Viktor Frankl: Adversity as a Challenge

Originally posted on August 14, 2017. In a time when society is wrestling with increasing gun violence and a growing divide in how to address it, here is a post from my archives about how to handle adversity.

Adversity is like an open door; a challenge to overcome. I learned this from Viktor Frankl in his book, Man’s Search for Meaning.

Viktor Frankl is one of my heroes because he survived Nazi concentration camps. He was a young psychiatrist. He analyzed psychologically what was happening at the camp and wrote about it. He described his fellow prisoners as being in shock at the horrors. After a time, they developed defense mechanisms to cope with these horrors. A numbness came over them that helped them endure daily beatings or witnessing people who were beaten. He talked about the psychological effects of freedom when liberated and the adjustments that took place.

What do you do with suffering? Our best and worst comes out in adversity. We see that after every natural disaster, some people are pillaging while others are bandaging.

We who live in concentration camps can remember the man who walked through the huts comforting others, giving away their last piece of bread. They may have been few in number, but they offer sufficient proof that everything can be taken from a man but one thing; the last of the human freedoms — to choose one’s attitude in any given set of circumstances, to choose one’s own way. — Viktor Frankl

Adversity gives us an opportunity to choose our own way through it. Two and half years after I returned from El Salvador I sat in a college psychology class where we read Viktor Frankl. It was the perfect reading material for me because I was trying to figure out what I had just lived through; in El Salvador I watched terrorist groups and the government military killing each other.

Viktor Frankl talked about finding meaning in suffering. If you can find meaning in your suffering, you have greater a capacity to endure and survive. Meaningless suffering wears away at you. If you can’t find meaning in suffering, you won’t survive.

Such people forgot that often it is just such an exceptionally difficult external situation which gives man the opportunity to grow spiritually beyond himself. Instead of taking the camp’s difficulties as a test of their inner strength, they did not take their life seriously and despised it as something of no consequence.
— Viktor Frankl

Viktor Frankl is one of my heroes because he wrestled with difficult and painful topics including how to find meaning in suffering. There are no easy answers. Yet suffering is part of everybody’s life at one point or another. Do we rise and take it as a test of inner strength or do we shrink back?

Change the way you look at adversity. The simple challenge is to take adversity as a test of inner strength. In adversity, you stand. You rise to the occasion.

What if you gained something from adversity? Would that change how you feel about it? Think about it, what if in exchange for adversity you gained:

  • Personal growth
  • Perspective
  • Gratitude – joy
  • Endurance
  • Strength
  • Confidence

Whatever life throws my way, I hope to take advantage of every adversity and like Frankl says, “be worthy of suffering.”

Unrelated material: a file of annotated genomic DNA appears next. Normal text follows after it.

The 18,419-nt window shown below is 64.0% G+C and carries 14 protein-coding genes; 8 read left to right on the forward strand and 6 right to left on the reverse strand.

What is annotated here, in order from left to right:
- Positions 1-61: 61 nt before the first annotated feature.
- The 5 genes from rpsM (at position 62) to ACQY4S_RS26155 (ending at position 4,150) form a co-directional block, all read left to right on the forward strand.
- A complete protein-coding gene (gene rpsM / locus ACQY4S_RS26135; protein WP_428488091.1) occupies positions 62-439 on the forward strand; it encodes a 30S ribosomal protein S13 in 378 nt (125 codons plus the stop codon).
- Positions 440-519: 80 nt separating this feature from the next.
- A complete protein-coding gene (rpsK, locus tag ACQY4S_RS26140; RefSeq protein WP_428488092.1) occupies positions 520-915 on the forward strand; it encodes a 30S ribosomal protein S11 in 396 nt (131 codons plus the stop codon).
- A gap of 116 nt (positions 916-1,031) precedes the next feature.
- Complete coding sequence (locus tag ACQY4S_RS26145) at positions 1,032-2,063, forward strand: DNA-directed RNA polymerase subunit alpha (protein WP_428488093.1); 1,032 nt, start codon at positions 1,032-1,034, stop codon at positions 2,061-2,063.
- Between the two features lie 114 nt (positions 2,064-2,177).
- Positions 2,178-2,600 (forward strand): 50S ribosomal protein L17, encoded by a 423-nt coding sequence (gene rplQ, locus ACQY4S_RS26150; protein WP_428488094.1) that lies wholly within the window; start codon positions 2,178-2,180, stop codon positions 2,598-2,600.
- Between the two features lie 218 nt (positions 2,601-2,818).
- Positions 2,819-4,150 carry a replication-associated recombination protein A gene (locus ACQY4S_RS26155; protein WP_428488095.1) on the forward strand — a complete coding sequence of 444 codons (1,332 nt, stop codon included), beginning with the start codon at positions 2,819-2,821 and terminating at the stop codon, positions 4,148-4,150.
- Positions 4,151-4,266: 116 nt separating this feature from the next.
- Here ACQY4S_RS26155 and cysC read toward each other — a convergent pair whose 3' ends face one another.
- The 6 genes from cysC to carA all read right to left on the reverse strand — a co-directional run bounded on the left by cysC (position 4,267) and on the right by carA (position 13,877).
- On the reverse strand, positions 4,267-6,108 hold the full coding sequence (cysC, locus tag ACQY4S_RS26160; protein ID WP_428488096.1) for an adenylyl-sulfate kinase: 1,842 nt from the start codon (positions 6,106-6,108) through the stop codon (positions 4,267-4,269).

It can be said that they were worthy of their suffering: the way they bore their suffering was a genuine inner achievement. — Viktor Frankl

What is your achievement regarding suffering? Some people suffer and come out better on the other side. Others don’t seem to make it to other side. It’s an invitation. How will you choose your own way?

©2017 Belinda McDanel

2 thoughts on “Viktor Frankl: Adversity as a Challenge

  1. Belinda,
    This is true: “It can be said that they were worthy of their suffering: the way they bore their suffering was a genuine inner achievement.” — Viktor Frankl
    Now, back to your reference to the growing gun violence (and the latest school shooting in Florida) the question we have to ask ourselves, keeping the insights and truths spoken by Viktor Frankl about suffering in mind—what to do when the suffering is self-inflicted? The adults (government/Congress/Senators/governors/NRA) are doing nothing tangible—they are spinning their wheels. They offer “thoughts and prayers” and nothing more. The group of Schoolkids in Florida is now launching a campaign to call on government and the NRA to act. (The US forms 4.7% of the world total population but owns 42% of its firearms.)
    I used to live in Africa. I also once owned a firearm.
    Some suffering is unpreventable. (Certain diseases, loss of a loved one, natural disasters, accidents.)
    We have to persevere through it and grow stronger, helping one another in grace.
    Suffering due to people’s inaction or unwillingness to act and change laws cannot be supported. We have to address it—with gun violence: there can be no neutral ground.
    Heads can no longer be in the sand. There are choices.
    Thanks for sharing!


    1. Sometimes we are required to endure suffering. It’s just life. We definitely don’t want to endure it if there is something that we can do to alleviate the suffer for ourselves and others.
      America has an out of control problem with weapons. For sure we need to do something about it. I’m so proud of the teenagers today and the movement they are
      leading. Thanks for your thoughtful comment.


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